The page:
The Supreme Court ruled correctly Wednesday when it voided a law that discriminated against one group of people and favored another.
The court ruled that the federal Defense of Marriage Act, or DOMA, was unconstitutional. Congress passed the measure and it was signed into law by President Bill Clinton in 1996. In defining marriage as only between a man and a woman, though, that meant that legally married gay couples could not receive the federal benefits that are afforded to married couples.
That list is long. There are more than 1,000 federal laws in which marital status matters, according to The Associated Press. Among them, everything from income and inheritance taxes to health benefits and pensions.
The case that the court took up involved a New York woman who was hit with a $360,000 federal tax bill after her spouse died in 2009. The couple married in Canada in 2007, but because the federal government didn't recognize the union, the woman did not receive the breaks that are given to married opposite-sex couples.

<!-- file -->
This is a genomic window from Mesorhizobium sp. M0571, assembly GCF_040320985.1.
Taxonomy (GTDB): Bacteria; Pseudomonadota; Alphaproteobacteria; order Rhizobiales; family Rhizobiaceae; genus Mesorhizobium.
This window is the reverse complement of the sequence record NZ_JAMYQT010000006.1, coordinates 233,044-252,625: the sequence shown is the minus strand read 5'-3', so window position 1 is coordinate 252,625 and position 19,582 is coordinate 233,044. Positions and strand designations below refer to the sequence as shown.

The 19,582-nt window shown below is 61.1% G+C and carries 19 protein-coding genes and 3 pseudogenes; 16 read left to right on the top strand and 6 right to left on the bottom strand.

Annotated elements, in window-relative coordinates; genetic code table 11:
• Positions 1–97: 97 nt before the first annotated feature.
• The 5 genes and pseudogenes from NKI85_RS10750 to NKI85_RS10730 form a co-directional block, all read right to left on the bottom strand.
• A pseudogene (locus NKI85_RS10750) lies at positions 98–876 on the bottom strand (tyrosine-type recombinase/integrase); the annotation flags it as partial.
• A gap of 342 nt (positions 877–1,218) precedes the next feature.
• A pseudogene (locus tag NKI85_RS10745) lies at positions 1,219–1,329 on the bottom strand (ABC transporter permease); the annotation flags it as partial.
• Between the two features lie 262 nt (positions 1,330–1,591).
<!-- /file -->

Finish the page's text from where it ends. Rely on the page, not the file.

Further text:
Over the years, stories of same-sex spouses not receiving benefits or, worse, being denied access to their partner in cases of medical emergencies, have become more commonplace.
When Clinton signed DOMA in 1996, no state recognized same-sex marriages. Today, however, 12 states, including Maryland recognize them. And with a second Supreme Court ruling in a different case Wednesday, the Supreme Court struck down a California law banning same-sex marriage, meaning California would be the 13th state to recognize same-sex marriages.
Public opinion polls consistently show that support for same-sex marriages is greater than the number opposing them, and the numbers continue to grow.
Regardless of your feelings on same-sex marriages, though, it is hard to justify government sanctioned discrimination that provides benefits to one group of people while denying them to another group.
Maryland voters made the right decision when they approved a gay marriage measure on the ballot, and Wednesday's Supreme Court ruling assures that couples recognized as legally married in Maryland will be similarly recognized in the eyes of the federal government.

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